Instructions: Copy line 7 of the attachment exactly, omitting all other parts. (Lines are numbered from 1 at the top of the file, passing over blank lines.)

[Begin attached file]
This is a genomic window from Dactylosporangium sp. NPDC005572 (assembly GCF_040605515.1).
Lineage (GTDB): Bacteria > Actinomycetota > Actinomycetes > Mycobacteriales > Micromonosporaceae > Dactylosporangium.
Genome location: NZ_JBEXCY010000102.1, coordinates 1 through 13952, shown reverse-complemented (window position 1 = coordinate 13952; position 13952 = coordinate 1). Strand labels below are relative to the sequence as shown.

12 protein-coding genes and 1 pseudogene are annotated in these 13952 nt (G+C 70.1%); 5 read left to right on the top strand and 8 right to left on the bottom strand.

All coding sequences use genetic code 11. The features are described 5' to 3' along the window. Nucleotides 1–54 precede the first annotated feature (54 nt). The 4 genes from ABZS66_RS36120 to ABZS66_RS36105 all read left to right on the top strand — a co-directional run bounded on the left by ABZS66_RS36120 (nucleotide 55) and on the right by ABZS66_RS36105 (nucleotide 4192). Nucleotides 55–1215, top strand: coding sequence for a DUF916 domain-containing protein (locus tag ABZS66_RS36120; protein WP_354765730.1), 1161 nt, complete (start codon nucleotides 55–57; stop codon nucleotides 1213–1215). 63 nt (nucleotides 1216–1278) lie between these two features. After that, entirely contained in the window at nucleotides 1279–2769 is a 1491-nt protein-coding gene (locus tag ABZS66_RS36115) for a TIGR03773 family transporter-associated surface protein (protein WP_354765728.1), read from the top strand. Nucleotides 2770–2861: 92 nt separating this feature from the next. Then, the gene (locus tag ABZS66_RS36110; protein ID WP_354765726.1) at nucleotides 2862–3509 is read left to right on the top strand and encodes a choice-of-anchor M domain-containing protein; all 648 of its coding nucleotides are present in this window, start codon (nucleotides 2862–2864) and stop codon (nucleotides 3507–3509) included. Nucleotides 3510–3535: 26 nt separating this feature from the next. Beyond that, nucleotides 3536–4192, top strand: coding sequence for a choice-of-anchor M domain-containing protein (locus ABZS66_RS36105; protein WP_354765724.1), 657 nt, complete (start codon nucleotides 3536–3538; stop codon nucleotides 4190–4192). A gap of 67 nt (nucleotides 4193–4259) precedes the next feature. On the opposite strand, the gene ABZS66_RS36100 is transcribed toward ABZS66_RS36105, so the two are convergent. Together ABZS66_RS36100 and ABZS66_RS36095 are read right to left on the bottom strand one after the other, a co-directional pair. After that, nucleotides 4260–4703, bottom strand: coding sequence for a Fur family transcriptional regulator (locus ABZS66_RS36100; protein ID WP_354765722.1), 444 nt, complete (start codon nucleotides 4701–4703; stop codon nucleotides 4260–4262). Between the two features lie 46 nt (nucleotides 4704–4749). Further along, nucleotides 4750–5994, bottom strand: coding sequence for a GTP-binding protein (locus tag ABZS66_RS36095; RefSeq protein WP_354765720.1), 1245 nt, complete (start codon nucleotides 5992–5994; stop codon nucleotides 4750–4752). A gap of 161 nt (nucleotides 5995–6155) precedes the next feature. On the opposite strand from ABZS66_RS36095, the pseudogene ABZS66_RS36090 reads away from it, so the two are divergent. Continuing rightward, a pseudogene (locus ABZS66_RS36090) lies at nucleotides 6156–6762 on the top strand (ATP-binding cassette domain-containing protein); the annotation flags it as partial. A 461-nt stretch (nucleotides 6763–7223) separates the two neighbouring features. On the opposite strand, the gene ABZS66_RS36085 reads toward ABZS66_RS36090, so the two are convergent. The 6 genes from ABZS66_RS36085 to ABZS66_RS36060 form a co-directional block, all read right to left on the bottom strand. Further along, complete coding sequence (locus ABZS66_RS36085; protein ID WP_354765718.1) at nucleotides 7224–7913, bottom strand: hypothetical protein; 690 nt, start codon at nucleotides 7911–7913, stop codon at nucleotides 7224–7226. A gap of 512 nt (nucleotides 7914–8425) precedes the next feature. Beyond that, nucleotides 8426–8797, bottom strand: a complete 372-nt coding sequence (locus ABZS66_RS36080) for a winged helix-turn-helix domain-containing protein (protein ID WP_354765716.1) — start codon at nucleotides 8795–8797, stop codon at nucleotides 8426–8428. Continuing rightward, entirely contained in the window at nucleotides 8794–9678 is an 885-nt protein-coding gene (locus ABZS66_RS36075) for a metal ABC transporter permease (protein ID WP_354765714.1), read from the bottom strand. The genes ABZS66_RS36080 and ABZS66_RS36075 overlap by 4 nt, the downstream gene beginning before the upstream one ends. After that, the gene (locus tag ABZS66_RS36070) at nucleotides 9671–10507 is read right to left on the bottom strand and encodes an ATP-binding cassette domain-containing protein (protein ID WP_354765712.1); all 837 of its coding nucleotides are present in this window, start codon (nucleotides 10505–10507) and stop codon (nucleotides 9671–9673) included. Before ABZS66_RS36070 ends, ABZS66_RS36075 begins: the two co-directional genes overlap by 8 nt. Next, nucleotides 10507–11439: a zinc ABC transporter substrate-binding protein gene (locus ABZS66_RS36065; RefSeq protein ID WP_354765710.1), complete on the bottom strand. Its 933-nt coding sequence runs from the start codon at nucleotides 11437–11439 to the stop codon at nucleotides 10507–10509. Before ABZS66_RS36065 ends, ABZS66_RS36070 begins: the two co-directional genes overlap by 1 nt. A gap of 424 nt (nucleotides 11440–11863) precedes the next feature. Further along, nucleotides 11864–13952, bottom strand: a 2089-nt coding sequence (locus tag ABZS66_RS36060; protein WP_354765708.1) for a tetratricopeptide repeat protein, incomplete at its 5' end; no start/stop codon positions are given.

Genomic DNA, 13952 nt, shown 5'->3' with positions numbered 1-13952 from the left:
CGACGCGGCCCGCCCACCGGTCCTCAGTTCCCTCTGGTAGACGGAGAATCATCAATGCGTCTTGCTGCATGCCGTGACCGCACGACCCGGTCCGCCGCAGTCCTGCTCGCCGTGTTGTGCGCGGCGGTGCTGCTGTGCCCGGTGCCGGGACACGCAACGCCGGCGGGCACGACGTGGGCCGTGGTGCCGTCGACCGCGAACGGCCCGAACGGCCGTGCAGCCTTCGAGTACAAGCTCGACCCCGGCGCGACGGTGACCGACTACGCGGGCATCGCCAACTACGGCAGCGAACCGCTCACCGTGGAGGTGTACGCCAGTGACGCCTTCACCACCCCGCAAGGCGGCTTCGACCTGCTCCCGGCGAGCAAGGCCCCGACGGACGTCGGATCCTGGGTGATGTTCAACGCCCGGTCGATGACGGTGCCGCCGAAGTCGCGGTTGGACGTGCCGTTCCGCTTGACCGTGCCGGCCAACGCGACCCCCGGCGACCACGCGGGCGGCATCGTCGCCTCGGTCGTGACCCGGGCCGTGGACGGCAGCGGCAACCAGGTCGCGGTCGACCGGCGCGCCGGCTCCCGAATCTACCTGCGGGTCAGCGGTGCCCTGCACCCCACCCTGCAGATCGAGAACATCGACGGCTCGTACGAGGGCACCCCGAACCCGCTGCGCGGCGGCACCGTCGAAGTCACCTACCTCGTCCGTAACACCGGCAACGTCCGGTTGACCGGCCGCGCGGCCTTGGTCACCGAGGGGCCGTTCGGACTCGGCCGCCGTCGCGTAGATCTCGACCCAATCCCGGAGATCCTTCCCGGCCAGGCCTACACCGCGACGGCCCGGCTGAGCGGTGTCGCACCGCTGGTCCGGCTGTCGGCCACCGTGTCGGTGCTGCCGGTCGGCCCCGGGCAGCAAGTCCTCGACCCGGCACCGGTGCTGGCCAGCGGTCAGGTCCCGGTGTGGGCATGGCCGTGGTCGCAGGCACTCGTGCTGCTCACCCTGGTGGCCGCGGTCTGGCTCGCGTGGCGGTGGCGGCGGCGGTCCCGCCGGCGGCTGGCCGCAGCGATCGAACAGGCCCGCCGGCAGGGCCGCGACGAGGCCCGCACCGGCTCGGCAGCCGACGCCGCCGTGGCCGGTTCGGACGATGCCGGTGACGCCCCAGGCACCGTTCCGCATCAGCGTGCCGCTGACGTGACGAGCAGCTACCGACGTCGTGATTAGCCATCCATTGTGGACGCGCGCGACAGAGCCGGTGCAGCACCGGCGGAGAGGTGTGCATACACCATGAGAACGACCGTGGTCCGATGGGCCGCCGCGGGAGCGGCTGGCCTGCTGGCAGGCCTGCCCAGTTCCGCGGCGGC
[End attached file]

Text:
CGACGCGGCCCGCCCACCGGTCCTCAGTTCCCTCTGGTAGACGGAGAATCATCAATGCGTCTTGCTGCATGCCGTGACCGCACGACCCGGTCCGCCGCAGTCCTGCTCGCCGTGTTGTGCGCGGCGGTGCTGCTGTGCCCGGTGCCGGGACACGCAACGCCGGCGGGCACGACGTGGGCCGTGGTGCCGTCGACCGCGAACGGCCCGAACGGCCGTGCAGCCTTCGAGTACAAGCTCGACCCCGGCGCGACGGTGACCGACTACGCGGGCATCGCCAACTACGGCAGCGAACCGCTCACCGTGGAGGTGTACGCCAGTGACGCCTTCACCACCCCGCAAGGCGGCTTCGACCTGCTCCCGGCGAGCAAGGCCCCGACGGACGTCGGATCCTGGGTGATGTTCAACGCCCGGTCGATGACGGTGCCGCCGAAGTCGCGGTTGGACGTGCCGTTCCGCTTGACCGTGCCGGCCAACGCGACCCCCGGCGACCACGCGGGCGGCATCGTCGCCTCGGTCGTGACCCGGGCCGTGGACGGCAGCGGCAACCAGGTCGCGGTCGACCGGCGCGCCGGCTCCCGAATCTACCTGCGGGTCAGCGGTGCCCTGCACCCCACCCTGCAGATCGAGAACATCGACGGCTCGTACGAGGGCACCCCGAACCCGCTGCGCGGCGGCACCGTCGAAGTCACCTACCTCGTCCGTAACACCGGCAACGTCCGGTTGACCGGCCGCGCGGCCTTGGTCACCGAGGGGCCGTTCGGACTCGGCCGCCGTCGCGTAGATCTCGACCCAATCCCGGAGATCCTTCCCGGCCAGGCCTACACCGCGACGGCCCGGCTGAGCGGTGTCGCACCGCTGGTCCGGCTGTCGGCCACCGTGTCGGTGCTGCCGGTCGGCCCCGGGCAGCAAGTCCTCGACCCGGCACCGGTGCTGGCCAGCGGTCAGGTCCCGGTGTGGGCATGGCCGTGGTCGCAGGCACTCGTGCTGCTCACCCTGGTGGCCGCGGTCTGGCTCGCGTGGCGGTGGCGGCGGCGGTCCCGCCGGCGGCTGGCCGCAGCGATCGAACAGGCCCGCCGGCAGGGCCGCGACGAGGCCCGCACCGGCTCGGCAGCCGACGCCGCCGTGGCCGGTTCGGACGATGCCGGTGACGCCCCAGGCACCGTTCCGCATCAGCGTGCCGCTGACGTGACGAGCAGCTACCGACGTCGTGATTAGCCATCCATTGTGGACGCGCGCGACAGAGCCGGTGCAGCACCGGCGGAGAGGTGTGCATACACCATGAGAACGACCGTGGTCCGATGGGCCGCCGCGGGAGCGGCTGGCCTGCTGGCAGGCCTGCCCAGTTCCGCGGCGGC